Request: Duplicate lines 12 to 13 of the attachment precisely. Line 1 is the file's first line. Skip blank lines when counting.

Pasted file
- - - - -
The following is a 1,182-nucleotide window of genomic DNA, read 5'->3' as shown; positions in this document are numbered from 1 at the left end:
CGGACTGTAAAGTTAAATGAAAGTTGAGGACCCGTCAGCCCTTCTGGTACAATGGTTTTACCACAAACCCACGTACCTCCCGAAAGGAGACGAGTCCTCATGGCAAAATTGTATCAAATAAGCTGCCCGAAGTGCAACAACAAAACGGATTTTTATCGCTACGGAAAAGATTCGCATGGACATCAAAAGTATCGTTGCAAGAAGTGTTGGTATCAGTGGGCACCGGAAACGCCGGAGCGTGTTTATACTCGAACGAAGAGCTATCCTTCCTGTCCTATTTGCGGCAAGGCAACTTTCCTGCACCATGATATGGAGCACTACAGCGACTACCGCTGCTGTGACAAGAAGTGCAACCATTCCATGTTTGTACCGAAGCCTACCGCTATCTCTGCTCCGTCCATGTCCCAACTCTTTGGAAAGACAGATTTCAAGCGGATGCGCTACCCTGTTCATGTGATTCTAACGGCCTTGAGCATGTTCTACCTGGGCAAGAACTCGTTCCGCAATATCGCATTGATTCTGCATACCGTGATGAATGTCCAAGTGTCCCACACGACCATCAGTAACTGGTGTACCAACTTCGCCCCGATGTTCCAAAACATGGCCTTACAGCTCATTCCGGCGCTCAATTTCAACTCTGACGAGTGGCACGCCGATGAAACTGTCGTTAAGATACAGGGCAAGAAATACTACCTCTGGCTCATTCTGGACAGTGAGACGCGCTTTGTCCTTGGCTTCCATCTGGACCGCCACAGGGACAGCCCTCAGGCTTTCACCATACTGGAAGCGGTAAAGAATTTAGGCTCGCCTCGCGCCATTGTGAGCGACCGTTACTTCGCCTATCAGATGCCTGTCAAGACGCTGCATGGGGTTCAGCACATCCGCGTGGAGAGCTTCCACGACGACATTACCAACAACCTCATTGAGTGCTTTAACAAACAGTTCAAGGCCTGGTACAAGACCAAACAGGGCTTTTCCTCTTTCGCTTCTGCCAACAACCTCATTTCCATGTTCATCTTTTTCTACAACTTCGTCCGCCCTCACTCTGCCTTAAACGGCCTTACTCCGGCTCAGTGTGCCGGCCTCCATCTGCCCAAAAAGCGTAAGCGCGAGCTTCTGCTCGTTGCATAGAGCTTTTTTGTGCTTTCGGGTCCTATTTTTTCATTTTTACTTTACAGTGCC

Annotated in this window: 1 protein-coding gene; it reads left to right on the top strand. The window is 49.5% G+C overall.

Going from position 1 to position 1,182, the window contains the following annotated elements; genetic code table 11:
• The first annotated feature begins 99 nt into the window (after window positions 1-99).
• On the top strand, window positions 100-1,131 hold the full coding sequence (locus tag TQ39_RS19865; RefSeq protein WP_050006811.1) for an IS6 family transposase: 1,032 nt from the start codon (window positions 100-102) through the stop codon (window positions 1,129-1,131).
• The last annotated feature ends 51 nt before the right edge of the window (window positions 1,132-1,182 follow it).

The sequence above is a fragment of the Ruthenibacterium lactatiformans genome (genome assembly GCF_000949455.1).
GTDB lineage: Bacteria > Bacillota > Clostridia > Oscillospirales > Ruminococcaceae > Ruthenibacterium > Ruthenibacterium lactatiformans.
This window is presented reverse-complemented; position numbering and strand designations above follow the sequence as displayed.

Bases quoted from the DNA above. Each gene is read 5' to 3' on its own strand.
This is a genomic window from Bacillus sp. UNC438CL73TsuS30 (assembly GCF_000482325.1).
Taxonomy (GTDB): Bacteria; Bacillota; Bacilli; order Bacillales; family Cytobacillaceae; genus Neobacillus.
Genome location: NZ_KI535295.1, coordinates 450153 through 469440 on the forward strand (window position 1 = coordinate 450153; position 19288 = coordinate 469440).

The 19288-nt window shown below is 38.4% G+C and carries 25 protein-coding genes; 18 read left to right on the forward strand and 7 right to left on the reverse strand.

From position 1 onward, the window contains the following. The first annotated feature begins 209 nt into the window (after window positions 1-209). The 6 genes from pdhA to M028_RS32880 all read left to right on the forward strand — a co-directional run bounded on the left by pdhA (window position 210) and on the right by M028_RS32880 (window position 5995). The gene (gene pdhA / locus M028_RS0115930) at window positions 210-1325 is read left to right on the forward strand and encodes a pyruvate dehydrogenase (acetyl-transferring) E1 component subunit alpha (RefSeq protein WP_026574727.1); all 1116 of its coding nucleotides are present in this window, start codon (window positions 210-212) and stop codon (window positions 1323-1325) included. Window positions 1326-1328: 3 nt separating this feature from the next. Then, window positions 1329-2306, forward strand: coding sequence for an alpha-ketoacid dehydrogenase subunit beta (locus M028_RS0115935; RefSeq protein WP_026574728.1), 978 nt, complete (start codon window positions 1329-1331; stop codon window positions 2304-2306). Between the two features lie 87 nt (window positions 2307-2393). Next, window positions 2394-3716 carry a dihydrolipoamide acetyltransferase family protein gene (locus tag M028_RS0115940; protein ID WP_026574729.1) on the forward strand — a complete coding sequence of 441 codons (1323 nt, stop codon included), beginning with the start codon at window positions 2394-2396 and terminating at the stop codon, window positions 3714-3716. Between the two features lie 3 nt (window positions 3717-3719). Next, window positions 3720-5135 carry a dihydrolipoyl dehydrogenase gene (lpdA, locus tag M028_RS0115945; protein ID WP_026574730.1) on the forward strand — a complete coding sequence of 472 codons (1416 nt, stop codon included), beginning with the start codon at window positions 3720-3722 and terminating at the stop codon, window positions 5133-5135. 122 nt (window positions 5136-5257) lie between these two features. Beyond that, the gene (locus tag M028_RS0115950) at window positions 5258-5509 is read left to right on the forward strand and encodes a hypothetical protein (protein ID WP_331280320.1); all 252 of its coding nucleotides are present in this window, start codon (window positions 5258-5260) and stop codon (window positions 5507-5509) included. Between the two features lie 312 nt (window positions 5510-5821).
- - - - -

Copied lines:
This is a genomic window from Bacillus sp. UNC438CL73TsuS30 (assembly GCF_000482325.1).
Taxonomy (GTDB): Bacteria; Bacillota; Bacilli; order Bacillales; family Cytobacillaceae; genus Neobacillus.